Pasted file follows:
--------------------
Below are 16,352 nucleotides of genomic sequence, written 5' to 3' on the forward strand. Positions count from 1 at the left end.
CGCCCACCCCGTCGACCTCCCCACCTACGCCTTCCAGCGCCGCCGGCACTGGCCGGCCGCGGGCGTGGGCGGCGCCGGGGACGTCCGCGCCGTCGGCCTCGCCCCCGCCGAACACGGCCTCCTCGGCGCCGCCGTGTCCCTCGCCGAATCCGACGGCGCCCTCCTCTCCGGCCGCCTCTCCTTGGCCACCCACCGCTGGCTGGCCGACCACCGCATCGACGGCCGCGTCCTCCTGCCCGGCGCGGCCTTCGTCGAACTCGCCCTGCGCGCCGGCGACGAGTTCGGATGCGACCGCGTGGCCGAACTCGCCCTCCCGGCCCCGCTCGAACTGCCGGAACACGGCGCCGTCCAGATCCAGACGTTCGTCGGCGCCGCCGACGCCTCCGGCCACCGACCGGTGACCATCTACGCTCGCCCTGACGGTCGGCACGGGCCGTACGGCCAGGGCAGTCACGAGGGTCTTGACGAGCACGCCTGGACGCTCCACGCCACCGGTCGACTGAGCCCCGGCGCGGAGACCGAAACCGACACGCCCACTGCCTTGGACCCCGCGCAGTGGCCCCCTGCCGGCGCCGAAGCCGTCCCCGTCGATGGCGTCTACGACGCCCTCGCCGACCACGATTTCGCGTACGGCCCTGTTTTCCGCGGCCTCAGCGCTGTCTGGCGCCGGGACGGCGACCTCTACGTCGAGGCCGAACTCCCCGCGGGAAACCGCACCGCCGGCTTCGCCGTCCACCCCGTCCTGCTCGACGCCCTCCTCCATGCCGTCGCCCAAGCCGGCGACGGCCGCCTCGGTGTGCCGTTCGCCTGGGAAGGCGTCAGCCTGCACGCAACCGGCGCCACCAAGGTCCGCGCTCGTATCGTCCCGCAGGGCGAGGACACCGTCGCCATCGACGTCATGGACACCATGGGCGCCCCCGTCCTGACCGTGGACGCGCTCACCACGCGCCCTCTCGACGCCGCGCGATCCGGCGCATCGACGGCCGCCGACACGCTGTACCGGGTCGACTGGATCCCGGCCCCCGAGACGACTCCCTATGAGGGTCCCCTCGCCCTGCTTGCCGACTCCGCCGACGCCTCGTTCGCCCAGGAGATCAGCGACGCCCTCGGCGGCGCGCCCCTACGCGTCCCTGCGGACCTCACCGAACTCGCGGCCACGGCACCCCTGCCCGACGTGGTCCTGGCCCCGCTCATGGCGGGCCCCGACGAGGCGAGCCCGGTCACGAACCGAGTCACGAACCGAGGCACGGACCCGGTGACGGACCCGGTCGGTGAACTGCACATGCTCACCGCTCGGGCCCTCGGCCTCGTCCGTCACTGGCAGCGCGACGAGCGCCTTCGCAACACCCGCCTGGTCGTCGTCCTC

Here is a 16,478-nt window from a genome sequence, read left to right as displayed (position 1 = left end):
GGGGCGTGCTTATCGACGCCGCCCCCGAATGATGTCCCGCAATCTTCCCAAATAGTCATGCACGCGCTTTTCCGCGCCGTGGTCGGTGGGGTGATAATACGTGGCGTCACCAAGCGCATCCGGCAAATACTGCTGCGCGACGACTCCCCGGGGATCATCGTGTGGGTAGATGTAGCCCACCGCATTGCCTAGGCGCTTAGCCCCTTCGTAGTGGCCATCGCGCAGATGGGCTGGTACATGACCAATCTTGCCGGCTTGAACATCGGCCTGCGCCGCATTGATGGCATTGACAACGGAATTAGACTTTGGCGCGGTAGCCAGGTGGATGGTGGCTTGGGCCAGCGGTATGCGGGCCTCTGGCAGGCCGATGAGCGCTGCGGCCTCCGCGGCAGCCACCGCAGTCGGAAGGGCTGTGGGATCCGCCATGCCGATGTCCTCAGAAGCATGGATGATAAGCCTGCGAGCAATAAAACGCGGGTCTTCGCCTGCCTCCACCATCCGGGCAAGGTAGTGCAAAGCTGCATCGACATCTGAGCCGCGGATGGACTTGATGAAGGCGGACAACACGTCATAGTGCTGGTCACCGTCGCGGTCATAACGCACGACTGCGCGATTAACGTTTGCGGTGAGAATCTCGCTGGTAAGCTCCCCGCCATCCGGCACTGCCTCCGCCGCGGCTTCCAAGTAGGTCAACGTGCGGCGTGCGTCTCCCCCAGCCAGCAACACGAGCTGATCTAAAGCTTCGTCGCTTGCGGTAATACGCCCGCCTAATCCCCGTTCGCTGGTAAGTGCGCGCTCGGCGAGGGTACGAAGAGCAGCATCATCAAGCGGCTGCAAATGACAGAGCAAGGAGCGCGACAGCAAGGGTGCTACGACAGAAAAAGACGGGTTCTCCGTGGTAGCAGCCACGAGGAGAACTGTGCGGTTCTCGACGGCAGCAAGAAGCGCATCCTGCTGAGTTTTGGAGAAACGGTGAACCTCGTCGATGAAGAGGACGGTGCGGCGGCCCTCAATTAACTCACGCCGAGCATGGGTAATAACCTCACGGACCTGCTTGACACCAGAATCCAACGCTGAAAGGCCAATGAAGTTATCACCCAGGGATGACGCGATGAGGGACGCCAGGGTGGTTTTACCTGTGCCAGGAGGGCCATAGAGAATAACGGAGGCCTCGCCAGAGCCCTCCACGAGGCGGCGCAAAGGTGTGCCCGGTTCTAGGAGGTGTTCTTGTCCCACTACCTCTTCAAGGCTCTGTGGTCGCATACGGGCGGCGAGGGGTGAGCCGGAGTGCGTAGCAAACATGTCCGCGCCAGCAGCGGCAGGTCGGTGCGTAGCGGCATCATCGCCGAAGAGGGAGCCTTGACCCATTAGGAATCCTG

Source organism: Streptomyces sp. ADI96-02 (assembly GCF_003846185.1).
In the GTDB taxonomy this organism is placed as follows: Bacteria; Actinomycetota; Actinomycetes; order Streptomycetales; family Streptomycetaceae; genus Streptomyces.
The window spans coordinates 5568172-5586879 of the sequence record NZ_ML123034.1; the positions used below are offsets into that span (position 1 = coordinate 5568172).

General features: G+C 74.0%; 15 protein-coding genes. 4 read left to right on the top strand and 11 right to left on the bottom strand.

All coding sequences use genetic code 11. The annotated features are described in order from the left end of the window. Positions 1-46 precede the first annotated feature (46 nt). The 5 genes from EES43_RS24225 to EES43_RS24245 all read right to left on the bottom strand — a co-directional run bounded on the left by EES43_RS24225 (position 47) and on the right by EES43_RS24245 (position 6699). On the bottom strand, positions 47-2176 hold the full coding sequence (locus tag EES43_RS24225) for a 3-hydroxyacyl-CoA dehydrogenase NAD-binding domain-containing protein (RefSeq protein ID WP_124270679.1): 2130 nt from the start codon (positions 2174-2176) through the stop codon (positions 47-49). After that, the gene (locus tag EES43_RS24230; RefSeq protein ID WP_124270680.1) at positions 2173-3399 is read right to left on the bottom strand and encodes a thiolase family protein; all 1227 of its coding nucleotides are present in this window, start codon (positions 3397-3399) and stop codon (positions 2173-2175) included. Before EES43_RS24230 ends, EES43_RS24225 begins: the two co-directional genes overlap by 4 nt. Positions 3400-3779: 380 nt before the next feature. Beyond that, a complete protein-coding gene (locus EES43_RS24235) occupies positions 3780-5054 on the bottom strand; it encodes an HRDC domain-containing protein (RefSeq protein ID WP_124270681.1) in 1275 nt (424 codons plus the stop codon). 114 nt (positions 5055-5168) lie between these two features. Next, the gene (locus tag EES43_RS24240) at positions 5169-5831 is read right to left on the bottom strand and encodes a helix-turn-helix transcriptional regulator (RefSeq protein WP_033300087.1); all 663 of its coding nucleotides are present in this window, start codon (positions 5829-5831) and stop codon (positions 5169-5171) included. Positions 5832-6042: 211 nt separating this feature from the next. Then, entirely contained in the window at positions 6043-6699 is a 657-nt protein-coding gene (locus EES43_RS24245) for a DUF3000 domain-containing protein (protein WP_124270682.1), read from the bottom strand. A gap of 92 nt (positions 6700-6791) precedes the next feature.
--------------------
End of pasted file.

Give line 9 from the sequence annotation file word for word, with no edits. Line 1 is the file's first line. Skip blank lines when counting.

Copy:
All coding sequences use genetic code 11. The annotated features are described in order from the left end of the window. Positions 1-46 precede the first annotated feature (46 nt). The 5 genes from EES43_RS24225 to EES43_RS24245 all read right to left on the bottom strand — a co-directional run bounded on the left by EES43_RS24225 (position 47) and on the right by EES43_RS24245 (position 6699). On the bottom strand, positions 47-2176 hold the full coding sequence (locus tag EES43_RS24225) for a 3-hydroxyacyl-CoA dehydrogenase NAD-binding domain-containing protein (RefSeq protein ID WP_124270679.1): 2130 nt from the start codon (positions 2174-2176) through the stop codon (positions 47-49). After that, the gene (locus tag EES43_RS24230; RefSeq protein ID WP_124270680.1) at positions 2173-3399 is read right to left on the bottom strand and encodes a thiolase family protein; all 1227 of its coding nucleotides are present in this window, start codon (positions 3397-3399) and stop codon (positions 2173-2175) included. Before EES43_RS24230 ends, EES43_RS24225 begins: the two co-directional genes overlap by 4 nt. Positions 3400-3779: 380 nt before the next feature. Beyond that, a complete protein-coding gene (locus EES43_RS24235) occupies positions 3780-5054 on the bottom strand; it encodes an HRDC domain-containing protein (RefSeq protein ID WP_124270681.1) in 1275 nt (424 codons plus the stop codon). 114 nt (positions 5055-5168) lie between these two features. Next, the gene (locus tag EES43_RS24240) at positions 5169-5831 is read right to left on the bottom strand and encodes a helix-turn-helix transcriptional regulator (RefSeq protein WP_033300087.1); all 663 of its coding nucleotides are present in this window, start codon (positions 5829-5831) and stop codon (positions 5169-5171) included. Positions 5832-6042: 211 nt separating this feature from the next. Then, entirely contained in the window at positions 6043-6699 is a 657-nt protein-coding gene (locus EES43_RS24245) for a DUF3000 domain-containing protein (protein WP_124270682.1), read from the bottom strand. A gap of 92 nt (positions 6700-6791) precedes the next feature.